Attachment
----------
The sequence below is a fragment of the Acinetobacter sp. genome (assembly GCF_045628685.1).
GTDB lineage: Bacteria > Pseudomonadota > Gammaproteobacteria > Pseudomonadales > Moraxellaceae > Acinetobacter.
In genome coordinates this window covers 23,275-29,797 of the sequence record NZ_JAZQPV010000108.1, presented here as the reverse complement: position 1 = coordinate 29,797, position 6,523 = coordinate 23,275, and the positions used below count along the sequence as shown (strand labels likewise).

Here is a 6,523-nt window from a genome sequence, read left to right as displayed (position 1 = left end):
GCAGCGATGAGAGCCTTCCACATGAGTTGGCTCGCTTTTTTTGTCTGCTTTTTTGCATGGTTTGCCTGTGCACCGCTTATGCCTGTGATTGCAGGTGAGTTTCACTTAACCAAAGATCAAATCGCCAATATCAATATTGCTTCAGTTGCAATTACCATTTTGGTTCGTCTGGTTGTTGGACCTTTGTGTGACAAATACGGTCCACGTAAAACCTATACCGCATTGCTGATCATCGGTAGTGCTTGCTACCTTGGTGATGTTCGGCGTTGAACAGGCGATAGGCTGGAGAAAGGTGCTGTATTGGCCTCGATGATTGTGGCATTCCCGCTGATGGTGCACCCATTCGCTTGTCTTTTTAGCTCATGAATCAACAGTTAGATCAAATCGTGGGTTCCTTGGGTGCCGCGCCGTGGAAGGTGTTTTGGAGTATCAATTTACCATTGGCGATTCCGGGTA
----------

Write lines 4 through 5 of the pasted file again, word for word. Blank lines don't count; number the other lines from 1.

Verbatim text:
Here is a 6,523-nt window from a genome sequence, read left to right as displayed (position 1 = left end):
GCAGCGATGAGAGCCTTCCACATGAGTTGGCTCGCTTTTTTTGTCTGCTTTTTTGCATGGTTTGCCTGTGCACCGCTTATGCCTGTGATTGCAGGTGAGTTTCACTTAACCAAAGATCAAATCGCCAATATCAATATTGCTTCAGTTGCAATTACCATTTTGGTTCGTCTGGTTGTTGGACCTTTGTGTGACAAATACGGTCCACGTAAAACCTATACCGCATTGCTGATCATCGGTAGTGCTTGCTACCTTGGTGATGTTCGGCGTTGAACAGGCGATAGGCTGGAGAAAGGTGCTGTATTGGCCTCGATGATTGTGGCATTCCCGCTGATGGTGCACCCATTCGCTTGTCTTTTTAGCTCATGAATCAACAGTTAGATCAAATCGTGGGTTCCTTGGGTGCCGCGCCGTGGAAGGTGTTTTGGAGTATCAATTTACCATTGGCGATTCCGGGTA